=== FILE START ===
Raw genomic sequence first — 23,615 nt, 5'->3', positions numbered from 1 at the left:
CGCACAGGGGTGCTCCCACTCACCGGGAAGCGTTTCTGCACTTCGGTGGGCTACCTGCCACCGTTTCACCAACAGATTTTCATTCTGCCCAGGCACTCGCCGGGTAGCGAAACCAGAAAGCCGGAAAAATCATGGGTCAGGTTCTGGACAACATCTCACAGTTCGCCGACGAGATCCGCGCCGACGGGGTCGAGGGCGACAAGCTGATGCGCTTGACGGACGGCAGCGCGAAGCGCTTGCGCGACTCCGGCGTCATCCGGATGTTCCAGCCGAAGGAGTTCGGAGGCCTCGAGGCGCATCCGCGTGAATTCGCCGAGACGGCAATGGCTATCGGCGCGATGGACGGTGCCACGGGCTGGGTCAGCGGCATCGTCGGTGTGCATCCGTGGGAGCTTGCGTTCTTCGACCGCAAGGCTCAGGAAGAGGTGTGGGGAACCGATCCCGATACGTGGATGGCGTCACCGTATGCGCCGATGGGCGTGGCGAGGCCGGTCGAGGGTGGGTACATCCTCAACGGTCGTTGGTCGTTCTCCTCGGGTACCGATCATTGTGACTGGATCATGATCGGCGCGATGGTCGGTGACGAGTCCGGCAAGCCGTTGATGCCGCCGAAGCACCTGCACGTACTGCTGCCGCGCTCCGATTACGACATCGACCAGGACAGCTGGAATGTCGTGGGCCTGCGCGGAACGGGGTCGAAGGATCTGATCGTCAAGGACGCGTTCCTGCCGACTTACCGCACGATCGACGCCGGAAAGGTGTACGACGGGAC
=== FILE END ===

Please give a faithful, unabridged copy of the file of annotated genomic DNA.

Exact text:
Raw genomic sequence first — 23,615 nt, 5'->3', positions numbered from 1 at the left:
CGCACAGGGGTGCTCCCACTCACCGGGAAGCGTTTCTGCACTTCGGTGGGCTACCTGCCACCGTTTCACCAACAGATTTTCATTCTGCCCAGGCACTCGCCGGGTAGCGAAACCAGAAAGCCGGAAAAATCATGGGTCAGGTTCTGGACAACATCTCACAGTTCGCCGACGAGATCCGCGCCGACGGGGTCGAGGGCGACAAGCTGATGCGCTTGACGGACGGCAGCGCGAAGCGCTTGCGCGACTCCGGCGTCATCCGGATGTTCCAGCCGAAGGAGTTCGGAGGCCTCGAGGCGCATCCGCGTGAATTCGCCGAGACGGCAATGGCTATCGGCGCGATGGACGGTGCCACGGGCTGGGTCAGCGGCATCGTCGGTGTGCATCCGTGGGAGCTTGCGTTCTTCGACCGCAAGGCTCAGGAAGAGGTGTGGGGAACCGATCCCGATACGTGGATGGCGTCACCGTATGCGCCGATGGGCGTGGCGAGGCCGGTCGAGGGTGGGTACATCCTCAACGGTCGTTGGTCGTTCTCCTCGGGTACCGATCATTGTGACTGGATCATGATCGGCGCGATGGTCGGTGACGAGTCCGGCAAGCCGTTGATGCCGCCGAAGCACCTGCACGTACTGCTGCCGCGCTCCGATTACGACATCGACCAGGACAGCTGGAATGTCGTGGGCCTGCGCGGAACGGGGTCGAAGGATCTGATCGTCAAGGACGCGTTCCTGCCGACTTACCGCACGATCGACGCCGGAAAGGTGTACGACGGGAC